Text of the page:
Tooth loss or dental damage is a common problem faced by athletes, especially in combat sports such as Muay Thai, kickboxing, taekwondo, and boxing. In a study of male athletes who engage in these sports, it was found that 95 percent of athletes had some form of dental damage, and tooth fractures were the most common dental injuries. Most of the iconic and professional Asian boxers know that protecting their teeth is a must before stepping into the ring, but those who box as a way to keep fit should also take active measures to keep their teeth in good condition. Here is the boxer’s guide to mouthguards and dental health.
Get fitted for a mouthpiece
Long before boxers wore mouthguards, fighters during the late 1800s would protect their teeth with a quartered orange, cotton wool, or a crude device made from a rubber-like substance. Since then, mouthguards have gone a long way, and professional boxers now wear custom-fitted mouthpieces to protect their teeth and gums from damage and to guard against jaw fractures. Buying a ready-made mouthpiece isn’t recommended as every mouth is unique, so you’ll need to go to a dentist or orthodontist to get custom fitted. Those who wear braces should also get fitted to accommodate their dental appliances to ensure that their teeth, braces, and gums are adequately protected.
Beware of the boil and bite mouthguard
Some professional boxers have as much as three or more specially made mouthpieces on hand during fights. However, most amateurs often choose to cut corners as they don’t have enough funds to buy a custom-fitted piece, so they opt for a generic rubber mouthpiece that’s readily available in sporting goods stores. Athletes who are looking to save money would boil these mouthguards to soften them, then put them in their mouths so the piece would reform and fit over their teeth and gums. While using boil and bite mouthguards may be fine during practice, using these in an actual fight isn’t recommended at all as it’s not enough to protect one's mouth against damage. Even having just one customized mouthpiece will make a difference while you’re in the ring as having one means that your mouth is well-protected, enabling you to save money on dental work should you get hit on the jaw or mouth during a fight.
Replace mouthguards after a year
A customized mouthpiece should last through a year of regular use in the ring and during sparring sessions. Make sure to visit your orthodontist to get a new one every year to ensure that you’re well-protected while boxing. You should also inspect your mouthguard regularly for any signs of wear and tear so you’ll know if it needs to be replaced right away.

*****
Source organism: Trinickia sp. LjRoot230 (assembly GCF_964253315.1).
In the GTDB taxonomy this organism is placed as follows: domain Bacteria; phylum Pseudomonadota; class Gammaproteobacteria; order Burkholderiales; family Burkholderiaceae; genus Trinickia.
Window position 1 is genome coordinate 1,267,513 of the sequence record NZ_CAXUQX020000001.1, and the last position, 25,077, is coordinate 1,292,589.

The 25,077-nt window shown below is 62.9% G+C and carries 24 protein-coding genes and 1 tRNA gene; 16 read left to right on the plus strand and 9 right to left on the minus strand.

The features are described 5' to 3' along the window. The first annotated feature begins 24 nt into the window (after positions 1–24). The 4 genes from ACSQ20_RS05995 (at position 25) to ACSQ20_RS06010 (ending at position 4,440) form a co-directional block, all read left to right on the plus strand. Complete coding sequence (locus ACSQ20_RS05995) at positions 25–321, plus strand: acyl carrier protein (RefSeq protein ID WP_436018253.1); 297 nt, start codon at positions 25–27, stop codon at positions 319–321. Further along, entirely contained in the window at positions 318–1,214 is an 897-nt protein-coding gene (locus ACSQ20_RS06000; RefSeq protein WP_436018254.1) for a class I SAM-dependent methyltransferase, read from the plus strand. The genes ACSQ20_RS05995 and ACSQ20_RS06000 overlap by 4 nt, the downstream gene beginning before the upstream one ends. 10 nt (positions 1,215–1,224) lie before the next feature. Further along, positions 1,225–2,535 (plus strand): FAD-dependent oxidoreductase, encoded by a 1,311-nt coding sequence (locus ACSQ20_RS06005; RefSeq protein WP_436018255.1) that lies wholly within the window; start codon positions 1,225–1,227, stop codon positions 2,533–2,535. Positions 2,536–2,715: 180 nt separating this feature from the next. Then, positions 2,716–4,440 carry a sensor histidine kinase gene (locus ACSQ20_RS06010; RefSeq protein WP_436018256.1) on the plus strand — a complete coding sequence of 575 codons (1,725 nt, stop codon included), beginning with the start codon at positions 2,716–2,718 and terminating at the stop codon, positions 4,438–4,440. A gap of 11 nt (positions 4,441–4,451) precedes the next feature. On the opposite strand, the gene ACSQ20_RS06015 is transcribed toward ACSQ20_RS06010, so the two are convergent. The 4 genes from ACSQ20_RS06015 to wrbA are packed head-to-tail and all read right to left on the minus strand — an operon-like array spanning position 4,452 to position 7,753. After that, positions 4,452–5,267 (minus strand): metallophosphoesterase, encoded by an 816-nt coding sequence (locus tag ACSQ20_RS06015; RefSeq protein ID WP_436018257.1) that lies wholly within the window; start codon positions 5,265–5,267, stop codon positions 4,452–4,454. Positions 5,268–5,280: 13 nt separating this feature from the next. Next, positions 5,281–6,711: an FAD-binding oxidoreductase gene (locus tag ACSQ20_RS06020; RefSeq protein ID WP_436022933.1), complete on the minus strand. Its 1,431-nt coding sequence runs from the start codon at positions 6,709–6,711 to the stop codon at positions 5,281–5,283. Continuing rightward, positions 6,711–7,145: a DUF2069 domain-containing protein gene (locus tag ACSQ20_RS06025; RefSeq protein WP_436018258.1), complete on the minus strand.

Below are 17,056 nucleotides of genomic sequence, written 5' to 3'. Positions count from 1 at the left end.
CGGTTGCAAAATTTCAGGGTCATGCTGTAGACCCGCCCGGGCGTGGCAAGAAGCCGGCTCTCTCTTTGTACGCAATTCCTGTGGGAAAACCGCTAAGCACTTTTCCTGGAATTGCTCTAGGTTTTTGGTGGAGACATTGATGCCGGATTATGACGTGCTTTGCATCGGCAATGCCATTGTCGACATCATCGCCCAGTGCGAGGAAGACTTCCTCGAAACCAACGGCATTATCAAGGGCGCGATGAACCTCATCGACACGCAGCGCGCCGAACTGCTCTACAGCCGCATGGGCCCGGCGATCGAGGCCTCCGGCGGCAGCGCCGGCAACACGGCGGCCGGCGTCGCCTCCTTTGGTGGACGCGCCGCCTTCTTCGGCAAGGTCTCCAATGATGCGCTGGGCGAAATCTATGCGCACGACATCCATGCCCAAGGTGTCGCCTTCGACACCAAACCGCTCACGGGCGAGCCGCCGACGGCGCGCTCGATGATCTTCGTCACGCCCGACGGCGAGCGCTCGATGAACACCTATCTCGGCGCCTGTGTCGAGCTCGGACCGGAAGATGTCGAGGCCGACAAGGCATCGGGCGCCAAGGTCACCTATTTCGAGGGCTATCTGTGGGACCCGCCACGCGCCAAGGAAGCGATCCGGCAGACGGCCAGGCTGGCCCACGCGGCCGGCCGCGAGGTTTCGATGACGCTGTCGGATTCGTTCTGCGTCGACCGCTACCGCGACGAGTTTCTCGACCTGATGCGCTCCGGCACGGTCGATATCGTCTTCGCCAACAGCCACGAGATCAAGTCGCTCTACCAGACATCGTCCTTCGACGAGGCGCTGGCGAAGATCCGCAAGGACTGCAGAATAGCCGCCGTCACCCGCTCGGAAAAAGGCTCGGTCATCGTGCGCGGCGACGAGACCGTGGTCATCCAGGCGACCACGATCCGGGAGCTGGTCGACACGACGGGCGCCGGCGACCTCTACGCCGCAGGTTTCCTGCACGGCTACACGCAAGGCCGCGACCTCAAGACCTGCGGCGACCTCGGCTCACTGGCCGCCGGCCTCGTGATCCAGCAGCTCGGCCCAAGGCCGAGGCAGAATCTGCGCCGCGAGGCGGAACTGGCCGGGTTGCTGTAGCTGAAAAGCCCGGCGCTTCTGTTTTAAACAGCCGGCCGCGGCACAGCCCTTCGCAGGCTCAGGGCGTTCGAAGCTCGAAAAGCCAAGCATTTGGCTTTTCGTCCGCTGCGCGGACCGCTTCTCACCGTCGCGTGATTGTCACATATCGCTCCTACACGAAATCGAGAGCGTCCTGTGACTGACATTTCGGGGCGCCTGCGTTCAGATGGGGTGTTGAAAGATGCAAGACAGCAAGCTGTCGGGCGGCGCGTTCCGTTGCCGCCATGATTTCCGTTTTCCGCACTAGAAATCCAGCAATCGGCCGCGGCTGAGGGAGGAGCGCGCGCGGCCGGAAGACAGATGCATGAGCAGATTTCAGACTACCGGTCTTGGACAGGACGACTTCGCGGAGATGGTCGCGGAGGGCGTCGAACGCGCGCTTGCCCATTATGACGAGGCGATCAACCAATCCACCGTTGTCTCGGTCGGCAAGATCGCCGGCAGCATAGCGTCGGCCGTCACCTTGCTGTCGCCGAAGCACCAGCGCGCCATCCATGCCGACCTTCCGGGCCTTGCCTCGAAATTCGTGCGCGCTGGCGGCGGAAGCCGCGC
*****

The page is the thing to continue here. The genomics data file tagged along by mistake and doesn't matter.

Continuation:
Sanitize your mouthguard after every use
Cleaning your mouthguard is a must for your health and your protective gear’s longevity. After a sparring session or a fight, rinse it off with some clean water, then deep clean it once you get home. To thoroughly clean your mouthpiece, fill a small bowl with distilled vinegar, then soak your mouthguard in it for 40 minutes. After that, rinse it well using cool water, then soak the mouthguard in a small bowl filled with hydrogen peroxide for another 40 minutes. Rinse the mouthpiece again with water, then allow it to dry before storing. Keep your mouthguard in a clean container with air vents, and don’t forget to clean the container regularly and make sure that it’s dry before placing your mouthpiece inside it.
Eat a tooth-friendly diet
Some foods can be beneficial for a boxer’s dental health, so make sure to consume calcium-rich milk, yogurt, and cheese to strengthen your teeth. You may also want to increase your consumption of dark green leafy vegetables, oranges, and green tea as these can help to prevent gum disease and tooth decay. Avoid overly sweet foods and processed foods, as well as sugary drinks to keep your teeth in tiptop shape.
Keeping your mouth well-protected is a must during fights and sparring sessions. Follow these tips to keep your teeth, gums, and jaw healthy and well-protected. Should dental issues occur, consult your dentist for proper treatment.
These articles are submitted by guest writers and sites. They aren't submitted by the usual folk behind Asian Boxing and don't fall in line with our editorial stance, giving a fresh view on various boxing issues from the Asian boxing scene.